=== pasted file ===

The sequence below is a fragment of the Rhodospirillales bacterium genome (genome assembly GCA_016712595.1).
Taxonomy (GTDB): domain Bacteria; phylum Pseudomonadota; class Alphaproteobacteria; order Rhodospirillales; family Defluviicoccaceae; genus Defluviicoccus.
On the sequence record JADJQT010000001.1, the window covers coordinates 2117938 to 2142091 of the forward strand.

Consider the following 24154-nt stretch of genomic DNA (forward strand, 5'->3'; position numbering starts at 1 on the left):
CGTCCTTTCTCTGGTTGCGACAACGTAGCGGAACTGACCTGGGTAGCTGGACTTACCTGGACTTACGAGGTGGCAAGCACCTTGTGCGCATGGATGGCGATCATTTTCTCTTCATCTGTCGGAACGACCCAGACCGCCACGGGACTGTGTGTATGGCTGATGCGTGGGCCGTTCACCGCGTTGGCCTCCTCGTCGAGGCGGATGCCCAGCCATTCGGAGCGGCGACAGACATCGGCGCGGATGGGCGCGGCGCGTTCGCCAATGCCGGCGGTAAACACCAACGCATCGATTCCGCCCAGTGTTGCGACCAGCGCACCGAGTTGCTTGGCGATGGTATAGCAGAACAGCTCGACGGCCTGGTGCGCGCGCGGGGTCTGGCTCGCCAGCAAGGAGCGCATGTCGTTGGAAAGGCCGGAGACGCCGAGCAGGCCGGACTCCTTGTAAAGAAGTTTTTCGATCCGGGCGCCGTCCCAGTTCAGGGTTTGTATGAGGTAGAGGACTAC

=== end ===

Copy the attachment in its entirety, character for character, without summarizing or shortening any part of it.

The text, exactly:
The sequence below is a fragment of the Rhodospirillales bacterium genome (genome assembly GCA_016712595.1).
Taxonomy (GTDB): domain Bacteria; phylum Pseudomonadota; class Alphaproteobacteria; order Rhodospirillales; family Defluviicoccaceae; genus Defluviicoccus.
On the sequence record JADJQT010000001.1, the window covers coordinates 2117938 to 2142091 of the forward strand.

Consider the following 24154-nt stretch of genomic DNA (forward strand, 5'->3'; position numbering starts at 1 on the left):
CGTCCTTTCTCTGGTTGCGACAACGTAGCGGAACTGACCTGGGTAGCTGGACTTACCTGGACTTACGAGGTGGCAAGCACCTTGTGCGCATGGATGGCGATCATTTTCTCTTCATCTGTCGGAACGACCCAGACCGCCACGGGACTGTGTGTATGGCTGATGCGTGGGCCGTTCACCGCGTTGGCCTCCTCGTCGAGGCGGATGCCCAGCCATTCGGAGCGGCGACAGACATCGGCGCGGATGGGCGCGGCGCGTTCGCCAATGCCGGCGGTAAACACCAACGCATCGATTCCGCCCAGTGTTGCGACCAGCGCACCGAGTTGCTTGGCGATGGTATAGCAGAACAGCTCGACGGCCTGGTGCGCGCGCGGGGTCTGGCTCGCCAGCAAGGAGCGCATGTCGTTGGAAAGGCCGGAGACGCCGAGCAGGCCGGACTCCTTGTAAAGAAGTTTTTCGATCCGGGCGCCGTCCCAGTTCAGGGTTTGTATGAGGTAGAGGACTAC